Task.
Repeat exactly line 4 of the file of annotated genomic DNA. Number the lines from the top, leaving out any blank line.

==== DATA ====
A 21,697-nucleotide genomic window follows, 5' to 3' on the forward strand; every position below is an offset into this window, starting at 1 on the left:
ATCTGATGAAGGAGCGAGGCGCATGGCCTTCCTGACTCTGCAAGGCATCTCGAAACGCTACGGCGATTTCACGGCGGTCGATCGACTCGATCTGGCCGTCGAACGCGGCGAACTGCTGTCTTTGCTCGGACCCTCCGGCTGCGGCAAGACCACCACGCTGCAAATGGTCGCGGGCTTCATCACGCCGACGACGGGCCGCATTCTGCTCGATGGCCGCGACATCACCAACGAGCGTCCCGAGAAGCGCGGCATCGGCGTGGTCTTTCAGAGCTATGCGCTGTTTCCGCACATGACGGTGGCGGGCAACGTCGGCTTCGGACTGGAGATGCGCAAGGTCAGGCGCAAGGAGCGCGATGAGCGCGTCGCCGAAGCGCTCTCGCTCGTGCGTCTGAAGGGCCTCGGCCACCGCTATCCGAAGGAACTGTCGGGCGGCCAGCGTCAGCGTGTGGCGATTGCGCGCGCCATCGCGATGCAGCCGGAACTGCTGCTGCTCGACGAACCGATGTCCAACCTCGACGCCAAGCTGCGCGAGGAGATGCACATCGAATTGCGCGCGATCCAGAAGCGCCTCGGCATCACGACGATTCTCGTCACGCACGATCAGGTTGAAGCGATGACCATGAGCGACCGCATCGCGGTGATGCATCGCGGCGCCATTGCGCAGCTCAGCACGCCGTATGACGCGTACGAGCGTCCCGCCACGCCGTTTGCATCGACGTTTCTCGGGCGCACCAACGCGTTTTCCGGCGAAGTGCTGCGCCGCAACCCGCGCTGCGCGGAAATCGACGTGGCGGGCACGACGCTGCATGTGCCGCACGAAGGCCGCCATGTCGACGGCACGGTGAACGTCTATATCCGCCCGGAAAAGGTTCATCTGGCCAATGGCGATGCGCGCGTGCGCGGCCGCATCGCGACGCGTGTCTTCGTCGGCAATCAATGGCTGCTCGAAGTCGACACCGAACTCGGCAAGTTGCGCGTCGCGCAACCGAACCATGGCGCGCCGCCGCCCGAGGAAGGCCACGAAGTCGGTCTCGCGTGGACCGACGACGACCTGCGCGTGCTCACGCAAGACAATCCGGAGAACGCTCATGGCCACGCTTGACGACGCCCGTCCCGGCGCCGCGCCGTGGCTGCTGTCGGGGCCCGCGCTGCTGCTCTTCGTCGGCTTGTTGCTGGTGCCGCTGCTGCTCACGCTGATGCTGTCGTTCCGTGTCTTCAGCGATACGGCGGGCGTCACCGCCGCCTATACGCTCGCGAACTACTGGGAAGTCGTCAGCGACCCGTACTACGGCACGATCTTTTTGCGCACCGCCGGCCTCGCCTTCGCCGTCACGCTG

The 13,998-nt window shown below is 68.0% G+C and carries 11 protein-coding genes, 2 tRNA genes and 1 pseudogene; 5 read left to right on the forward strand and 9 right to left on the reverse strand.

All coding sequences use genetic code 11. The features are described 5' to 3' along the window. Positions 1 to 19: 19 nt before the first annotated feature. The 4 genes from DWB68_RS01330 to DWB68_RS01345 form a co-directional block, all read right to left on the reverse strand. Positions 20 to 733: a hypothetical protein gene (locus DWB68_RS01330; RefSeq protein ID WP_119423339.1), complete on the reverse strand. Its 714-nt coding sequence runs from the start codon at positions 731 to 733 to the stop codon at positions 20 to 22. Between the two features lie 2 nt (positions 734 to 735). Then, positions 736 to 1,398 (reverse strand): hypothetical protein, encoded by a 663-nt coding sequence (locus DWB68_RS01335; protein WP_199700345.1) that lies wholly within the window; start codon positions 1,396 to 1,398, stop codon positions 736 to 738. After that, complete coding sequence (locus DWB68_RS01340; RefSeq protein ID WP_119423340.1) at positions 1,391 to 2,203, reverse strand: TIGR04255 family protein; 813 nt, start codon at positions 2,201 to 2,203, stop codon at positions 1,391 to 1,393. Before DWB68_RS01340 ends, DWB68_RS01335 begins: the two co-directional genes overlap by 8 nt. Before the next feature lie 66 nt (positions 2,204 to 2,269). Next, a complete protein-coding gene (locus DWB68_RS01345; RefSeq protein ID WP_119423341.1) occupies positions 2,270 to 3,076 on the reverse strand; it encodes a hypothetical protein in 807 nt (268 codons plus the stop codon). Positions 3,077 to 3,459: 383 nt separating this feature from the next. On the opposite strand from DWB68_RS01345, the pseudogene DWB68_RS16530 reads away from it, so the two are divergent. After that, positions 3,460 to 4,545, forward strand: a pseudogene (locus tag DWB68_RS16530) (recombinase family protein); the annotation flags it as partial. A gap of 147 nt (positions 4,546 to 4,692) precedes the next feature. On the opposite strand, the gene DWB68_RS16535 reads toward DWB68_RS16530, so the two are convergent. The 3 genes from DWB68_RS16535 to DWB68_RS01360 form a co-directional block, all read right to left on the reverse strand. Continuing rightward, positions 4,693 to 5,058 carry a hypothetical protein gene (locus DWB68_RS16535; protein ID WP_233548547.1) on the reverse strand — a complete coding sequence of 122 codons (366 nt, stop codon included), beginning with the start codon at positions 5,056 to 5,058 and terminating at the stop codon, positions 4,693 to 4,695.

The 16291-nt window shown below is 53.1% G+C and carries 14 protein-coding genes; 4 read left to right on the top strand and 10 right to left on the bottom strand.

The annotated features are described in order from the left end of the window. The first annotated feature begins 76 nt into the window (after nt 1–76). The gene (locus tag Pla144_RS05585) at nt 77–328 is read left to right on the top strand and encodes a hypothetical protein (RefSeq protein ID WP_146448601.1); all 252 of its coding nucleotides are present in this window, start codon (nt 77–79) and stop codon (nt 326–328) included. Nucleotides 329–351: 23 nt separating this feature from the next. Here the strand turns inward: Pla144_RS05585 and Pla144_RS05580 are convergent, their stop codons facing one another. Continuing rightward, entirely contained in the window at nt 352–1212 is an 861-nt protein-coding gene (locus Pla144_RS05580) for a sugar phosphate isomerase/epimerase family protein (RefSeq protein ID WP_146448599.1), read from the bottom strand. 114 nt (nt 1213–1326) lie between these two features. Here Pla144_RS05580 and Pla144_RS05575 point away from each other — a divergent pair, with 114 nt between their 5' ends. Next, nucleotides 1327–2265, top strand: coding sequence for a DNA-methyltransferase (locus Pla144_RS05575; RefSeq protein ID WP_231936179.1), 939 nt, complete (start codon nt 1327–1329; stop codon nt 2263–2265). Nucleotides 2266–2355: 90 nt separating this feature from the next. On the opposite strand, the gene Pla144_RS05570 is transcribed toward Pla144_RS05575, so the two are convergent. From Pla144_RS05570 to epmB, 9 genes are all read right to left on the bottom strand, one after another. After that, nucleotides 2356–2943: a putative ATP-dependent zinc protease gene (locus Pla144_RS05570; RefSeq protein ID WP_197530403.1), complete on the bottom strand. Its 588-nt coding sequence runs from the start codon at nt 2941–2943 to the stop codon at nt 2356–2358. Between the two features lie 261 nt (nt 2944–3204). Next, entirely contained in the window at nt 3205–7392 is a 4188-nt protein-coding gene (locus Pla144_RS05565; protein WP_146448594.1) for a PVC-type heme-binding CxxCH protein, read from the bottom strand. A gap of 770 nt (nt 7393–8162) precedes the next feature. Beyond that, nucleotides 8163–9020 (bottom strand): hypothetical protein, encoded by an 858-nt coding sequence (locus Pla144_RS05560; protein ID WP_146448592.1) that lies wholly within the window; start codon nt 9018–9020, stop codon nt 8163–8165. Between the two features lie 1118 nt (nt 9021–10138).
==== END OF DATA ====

All coding sequences use genetic code 11. The features are described 5' to 3' along the window. Positions 1 to 19: 19 nt before the first annotated feature. The 4 genes from DWB68_RS01330 to DWB68_RS01345 form a co-directional block, all read right to left on the reverse strand. Positions 20 to 733: a hypothetical protein gene (locus DWB68_RS01330; RefSeq protein ID WP_119423339.1), complete on the reverse strand. Its 714-nt coding sequence runs from the start codon at positions 731 to 733 to the stop codon at positions 20 to 22. Between the two features lie 2 nt (positions 734 to 735). Then, positions 736 to 1,398 (reverse strand): hypothetical protein, encoded by a 663-nt coding sequence (locus DWB68_RS01335; protein WP_199700345.1) that lies wholly within the window; start codon positions 1,396 to 1,398, stop codon positions 736 to 738. After that, complete coding sequence (locus DWB68_RS01340; RefSeq protein ID WP_119423340.1) at positions 1,391 to 2,203, reverse strand: TIGR04255 family protein; 813 nt, start codon at positions 2,201 to 2,203, stop codon at positions 1,391 to 1,393. Before DWB68_RS01340 ends, DWB68_RS01335 begins: the two co-directional genes overlap by 8 nt. Before the next feature lie 66 nt (positions 2,204 to 2,269). Next, a complete protein-coding gene (locus DWB68_RS01345; RefSeq protein ID WP_119423341.1) occupies positions 2,270 to 3,076 on the reverse strand; it encodes a hypothetical protein in 807 nt (268 codons plus the stop codon). Positions 3,077 to 3,459: 383 nt separating this feature from the next. On the opposite strand from DWB68_RS01345, the pseudogene DWB68_RS16530 reads away from it, so the two are divergent. After that, positions 3,460 to 4,545, forward strand: a pseudogene (locus tag DWB68_RS16530) (recombinase family protein); the annotation flags it as partial. A gap of 147 nt (positions 4,546 to 4,692) precedes the next feature. On the opposite strand, the gene DWB68_RS16535 reads toward DWB68_RS16530, so the two are convergent. The 3 genes from DWB68_RS16535 to DWB68_RS01360 form a co-directional block, all read right to left on the reverse strand. Continuing rightward, positions 4,693 to 5,058 carry a hypothetical protein gene (locus DWB68_RS16535; protein ID WP_233548547.1) on the reverse strand — a complete coding sequence of 122 codons (366 nt, stop codon included), beginning with the start codon at positions 5,056 to 5,058 and terminating at the stop codon, positions 4,693 to 4,695.